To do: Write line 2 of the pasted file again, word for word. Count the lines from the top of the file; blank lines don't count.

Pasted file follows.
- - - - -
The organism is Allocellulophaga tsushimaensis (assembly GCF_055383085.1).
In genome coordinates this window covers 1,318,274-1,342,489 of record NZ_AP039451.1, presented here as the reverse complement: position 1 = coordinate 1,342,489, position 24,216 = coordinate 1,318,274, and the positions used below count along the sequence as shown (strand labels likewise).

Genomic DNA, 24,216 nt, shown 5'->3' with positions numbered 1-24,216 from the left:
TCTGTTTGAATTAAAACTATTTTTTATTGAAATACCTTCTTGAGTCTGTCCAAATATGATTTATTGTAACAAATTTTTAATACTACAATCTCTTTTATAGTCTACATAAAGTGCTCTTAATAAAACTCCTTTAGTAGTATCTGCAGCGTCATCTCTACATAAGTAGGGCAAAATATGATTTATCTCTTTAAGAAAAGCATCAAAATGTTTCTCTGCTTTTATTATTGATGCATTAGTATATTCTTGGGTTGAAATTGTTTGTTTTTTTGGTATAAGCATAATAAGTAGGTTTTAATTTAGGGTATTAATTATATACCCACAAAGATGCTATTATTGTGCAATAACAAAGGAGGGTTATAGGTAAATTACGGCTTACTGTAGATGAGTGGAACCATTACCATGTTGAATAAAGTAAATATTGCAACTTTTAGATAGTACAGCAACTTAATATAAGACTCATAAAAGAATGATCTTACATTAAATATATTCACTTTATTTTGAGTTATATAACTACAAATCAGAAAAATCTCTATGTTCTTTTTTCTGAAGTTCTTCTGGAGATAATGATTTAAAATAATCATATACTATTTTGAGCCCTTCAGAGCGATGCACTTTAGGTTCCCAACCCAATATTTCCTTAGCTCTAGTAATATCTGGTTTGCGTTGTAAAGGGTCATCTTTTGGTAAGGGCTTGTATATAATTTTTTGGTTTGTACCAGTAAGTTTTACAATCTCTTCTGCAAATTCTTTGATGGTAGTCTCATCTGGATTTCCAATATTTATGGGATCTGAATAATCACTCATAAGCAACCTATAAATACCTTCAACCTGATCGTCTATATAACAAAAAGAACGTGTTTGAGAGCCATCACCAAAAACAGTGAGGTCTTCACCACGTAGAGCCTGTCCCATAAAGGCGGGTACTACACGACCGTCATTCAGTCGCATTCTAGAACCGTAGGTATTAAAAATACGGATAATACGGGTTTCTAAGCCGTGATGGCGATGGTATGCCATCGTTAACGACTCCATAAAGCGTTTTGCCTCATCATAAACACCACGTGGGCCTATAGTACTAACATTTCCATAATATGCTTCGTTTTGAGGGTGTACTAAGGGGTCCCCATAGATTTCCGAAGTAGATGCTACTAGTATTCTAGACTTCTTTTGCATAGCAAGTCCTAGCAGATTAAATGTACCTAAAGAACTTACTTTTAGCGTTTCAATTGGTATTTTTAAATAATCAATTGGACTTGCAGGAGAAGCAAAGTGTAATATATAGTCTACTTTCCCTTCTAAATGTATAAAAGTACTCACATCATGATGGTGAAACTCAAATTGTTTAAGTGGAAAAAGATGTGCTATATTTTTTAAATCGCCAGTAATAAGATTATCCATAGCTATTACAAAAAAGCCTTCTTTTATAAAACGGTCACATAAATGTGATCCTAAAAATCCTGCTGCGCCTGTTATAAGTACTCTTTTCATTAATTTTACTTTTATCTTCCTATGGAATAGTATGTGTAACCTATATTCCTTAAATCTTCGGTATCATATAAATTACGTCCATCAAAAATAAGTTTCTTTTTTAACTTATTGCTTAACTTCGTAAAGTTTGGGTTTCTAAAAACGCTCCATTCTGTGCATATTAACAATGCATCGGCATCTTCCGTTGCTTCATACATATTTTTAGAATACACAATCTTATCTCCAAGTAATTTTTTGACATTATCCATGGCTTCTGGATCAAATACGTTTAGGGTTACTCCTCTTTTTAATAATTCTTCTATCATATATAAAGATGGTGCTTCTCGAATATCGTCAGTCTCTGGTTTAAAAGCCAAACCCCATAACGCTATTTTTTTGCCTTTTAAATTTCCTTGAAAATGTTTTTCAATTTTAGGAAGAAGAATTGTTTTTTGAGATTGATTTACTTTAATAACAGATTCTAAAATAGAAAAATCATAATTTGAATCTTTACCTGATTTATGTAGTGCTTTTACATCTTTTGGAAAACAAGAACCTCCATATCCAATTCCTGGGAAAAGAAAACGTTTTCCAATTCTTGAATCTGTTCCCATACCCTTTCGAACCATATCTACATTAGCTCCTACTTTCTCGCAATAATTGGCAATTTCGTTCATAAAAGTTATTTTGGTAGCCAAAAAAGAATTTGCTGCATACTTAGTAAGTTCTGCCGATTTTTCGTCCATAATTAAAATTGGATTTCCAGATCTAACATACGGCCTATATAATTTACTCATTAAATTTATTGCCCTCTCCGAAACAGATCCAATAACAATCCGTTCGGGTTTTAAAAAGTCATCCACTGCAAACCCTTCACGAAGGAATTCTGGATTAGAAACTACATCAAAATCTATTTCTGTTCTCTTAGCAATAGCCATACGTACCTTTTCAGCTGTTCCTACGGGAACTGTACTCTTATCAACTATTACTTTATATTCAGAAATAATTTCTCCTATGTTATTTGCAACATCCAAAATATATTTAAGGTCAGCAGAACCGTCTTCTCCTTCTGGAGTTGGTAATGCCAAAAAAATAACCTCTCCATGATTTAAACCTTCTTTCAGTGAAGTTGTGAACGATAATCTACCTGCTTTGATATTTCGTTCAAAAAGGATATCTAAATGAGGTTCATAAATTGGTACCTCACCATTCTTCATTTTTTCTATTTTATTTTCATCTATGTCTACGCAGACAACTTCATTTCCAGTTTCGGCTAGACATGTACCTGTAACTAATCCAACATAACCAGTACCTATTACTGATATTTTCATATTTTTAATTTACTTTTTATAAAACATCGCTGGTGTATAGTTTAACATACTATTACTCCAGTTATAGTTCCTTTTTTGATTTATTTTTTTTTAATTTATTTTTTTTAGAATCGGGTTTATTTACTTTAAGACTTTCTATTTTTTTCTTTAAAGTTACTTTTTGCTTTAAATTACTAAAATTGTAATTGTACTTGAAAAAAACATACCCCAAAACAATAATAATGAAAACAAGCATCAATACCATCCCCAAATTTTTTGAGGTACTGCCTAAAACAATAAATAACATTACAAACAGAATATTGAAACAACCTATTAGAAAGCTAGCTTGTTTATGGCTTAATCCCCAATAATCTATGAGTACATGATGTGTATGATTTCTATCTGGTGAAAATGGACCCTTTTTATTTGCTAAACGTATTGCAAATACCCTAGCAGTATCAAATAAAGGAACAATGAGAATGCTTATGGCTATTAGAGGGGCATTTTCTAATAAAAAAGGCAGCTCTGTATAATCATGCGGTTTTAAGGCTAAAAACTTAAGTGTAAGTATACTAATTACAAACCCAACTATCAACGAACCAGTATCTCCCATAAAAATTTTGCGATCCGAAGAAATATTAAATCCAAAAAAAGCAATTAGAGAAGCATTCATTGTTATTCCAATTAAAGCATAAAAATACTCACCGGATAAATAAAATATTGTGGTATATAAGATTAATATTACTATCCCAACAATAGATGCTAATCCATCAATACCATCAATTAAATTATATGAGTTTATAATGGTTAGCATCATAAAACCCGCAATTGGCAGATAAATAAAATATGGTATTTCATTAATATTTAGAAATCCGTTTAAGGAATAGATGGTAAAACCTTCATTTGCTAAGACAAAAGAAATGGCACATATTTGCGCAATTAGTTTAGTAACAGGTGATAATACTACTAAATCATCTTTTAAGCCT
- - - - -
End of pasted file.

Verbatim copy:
In genome coordinates this window covers 1,318,274-1,342,489 of record NZ_AP039451.1, presented here as the reverse complement: position 1 = coordinate 1,342,489, position 24,216 = coordinate 1,318,274, and the positions used below count along the sequence as shown (strand labels likewise).